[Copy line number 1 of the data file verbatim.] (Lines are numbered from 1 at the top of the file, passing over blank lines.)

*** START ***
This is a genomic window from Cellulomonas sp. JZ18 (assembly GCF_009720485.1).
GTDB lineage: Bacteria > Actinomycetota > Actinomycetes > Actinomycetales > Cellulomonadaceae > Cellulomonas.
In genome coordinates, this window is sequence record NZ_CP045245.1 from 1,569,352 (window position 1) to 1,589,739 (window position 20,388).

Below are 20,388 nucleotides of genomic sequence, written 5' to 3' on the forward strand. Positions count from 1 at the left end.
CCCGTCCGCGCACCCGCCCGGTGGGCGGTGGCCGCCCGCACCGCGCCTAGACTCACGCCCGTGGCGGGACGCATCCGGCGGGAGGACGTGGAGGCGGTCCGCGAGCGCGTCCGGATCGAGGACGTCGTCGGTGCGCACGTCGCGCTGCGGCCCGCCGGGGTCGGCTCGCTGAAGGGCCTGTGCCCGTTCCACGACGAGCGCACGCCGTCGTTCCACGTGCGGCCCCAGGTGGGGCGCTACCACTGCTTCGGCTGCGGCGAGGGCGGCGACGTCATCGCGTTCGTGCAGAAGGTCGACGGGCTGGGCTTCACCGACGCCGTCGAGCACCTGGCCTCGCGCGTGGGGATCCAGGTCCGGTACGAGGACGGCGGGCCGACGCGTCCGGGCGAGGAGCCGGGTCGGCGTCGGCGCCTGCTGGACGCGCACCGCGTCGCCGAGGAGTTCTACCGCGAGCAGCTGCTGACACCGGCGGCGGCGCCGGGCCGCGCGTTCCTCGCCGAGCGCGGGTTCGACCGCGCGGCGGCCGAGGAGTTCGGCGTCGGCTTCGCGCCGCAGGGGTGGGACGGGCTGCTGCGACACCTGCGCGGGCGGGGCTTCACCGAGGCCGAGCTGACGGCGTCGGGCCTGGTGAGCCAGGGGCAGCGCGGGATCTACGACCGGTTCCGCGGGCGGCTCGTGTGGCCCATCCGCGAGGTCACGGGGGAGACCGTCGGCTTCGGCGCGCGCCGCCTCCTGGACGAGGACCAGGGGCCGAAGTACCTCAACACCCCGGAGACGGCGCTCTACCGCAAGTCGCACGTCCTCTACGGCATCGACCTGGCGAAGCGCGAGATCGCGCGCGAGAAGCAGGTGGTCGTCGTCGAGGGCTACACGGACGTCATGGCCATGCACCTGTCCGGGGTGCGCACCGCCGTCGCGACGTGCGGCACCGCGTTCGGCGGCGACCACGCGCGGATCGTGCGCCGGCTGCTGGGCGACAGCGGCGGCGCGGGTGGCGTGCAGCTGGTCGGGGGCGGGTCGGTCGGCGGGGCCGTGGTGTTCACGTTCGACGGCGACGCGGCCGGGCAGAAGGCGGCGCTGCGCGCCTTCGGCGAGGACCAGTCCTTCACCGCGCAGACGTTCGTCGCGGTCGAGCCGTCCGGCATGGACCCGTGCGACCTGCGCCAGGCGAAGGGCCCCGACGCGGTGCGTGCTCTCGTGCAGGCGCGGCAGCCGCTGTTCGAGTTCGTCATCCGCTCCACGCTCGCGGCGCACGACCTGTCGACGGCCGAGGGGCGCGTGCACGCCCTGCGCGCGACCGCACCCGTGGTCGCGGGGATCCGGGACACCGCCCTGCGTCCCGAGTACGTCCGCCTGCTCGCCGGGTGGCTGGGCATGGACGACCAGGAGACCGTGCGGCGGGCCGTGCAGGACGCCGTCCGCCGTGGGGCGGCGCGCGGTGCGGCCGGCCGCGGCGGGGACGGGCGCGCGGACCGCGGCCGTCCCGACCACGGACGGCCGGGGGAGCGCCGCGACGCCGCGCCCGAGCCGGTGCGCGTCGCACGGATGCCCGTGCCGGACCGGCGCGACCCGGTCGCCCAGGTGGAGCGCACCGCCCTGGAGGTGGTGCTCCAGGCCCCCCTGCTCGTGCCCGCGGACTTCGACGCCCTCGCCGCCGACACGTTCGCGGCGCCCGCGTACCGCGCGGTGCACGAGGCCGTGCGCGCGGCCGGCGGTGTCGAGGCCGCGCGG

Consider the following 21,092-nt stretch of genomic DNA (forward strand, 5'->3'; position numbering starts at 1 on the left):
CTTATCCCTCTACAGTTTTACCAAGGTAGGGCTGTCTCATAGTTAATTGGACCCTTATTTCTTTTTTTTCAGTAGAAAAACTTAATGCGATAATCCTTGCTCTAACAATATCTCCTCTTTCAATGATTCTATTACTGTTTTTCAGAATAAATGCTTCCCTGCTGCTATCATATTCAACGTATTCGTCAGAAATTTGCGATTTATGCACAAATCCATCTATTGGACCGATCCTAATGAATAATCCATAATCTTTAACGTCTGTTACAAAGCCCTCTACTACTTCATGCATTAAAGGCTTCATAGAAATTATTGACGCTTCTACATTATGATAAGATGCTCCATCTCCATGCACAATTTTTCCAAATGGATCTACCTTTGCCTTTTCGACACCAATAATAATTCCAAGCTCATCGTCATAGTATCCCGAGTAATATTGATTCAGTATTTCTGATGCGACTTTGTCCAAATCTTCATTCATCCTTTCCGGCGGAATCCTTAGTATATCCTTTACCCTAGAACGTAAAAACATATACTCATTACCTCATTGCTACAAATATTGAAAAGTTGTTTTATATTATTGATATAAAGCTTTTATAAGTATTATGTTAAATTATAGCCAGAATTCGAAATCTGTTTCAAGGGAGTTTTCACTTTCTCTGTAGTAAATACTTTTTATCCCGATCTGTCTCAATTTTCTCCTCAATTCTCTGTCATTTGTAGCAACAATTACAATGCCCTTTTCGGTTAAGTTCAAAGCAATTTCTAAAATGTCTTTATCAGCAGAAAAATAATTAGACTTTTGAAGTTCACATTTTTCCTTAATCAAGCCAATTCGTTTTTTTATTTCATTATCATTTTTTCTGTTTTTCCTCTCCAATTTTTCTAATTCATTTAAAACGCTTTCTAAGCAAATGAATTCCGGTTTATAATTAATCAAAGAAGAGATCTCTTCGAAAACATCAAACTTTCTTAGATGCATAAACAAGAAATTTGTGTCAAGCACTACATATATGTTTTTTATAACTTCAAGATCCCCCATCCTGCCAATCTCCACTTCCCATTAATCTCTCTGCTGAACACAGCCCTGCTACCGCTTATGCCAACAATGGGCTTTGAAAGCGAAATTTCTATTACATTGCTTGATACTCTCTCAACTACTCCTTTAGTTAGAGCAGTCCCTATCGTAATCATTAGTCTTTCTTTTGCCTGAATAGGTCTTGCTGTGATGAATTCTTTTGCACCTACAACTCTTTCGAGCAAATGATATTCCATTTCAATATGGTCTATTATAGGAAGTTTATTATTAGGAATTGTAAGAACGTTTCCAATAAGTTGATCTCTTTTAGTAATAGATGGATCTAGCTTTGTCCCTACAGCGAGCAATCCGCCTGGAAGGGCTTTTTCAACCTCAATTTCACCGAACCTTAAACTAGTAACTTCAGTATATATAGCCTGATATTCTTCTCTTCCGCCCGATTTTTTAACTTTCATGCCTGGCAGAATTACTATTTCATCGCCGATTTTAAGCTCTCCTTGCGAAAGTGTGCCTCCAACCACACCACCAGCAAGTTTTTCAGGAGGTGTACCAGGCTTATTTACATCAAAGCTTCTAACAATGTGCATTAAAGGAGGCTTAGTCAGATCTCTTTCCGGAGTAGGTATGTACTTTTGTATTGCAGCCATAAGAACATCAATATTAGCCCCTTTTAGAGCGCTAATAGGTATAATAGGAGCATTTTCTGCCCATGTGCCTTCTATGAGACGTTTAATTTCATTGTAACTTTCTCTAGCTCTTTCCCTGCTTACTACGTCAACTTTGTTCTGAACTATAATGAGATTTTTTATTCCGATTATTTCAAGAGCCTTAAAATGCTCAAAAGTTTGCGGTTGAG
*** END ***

This is a genomic window from Cellulomonas sp. JZ18 (assembly GCF_009720485.1).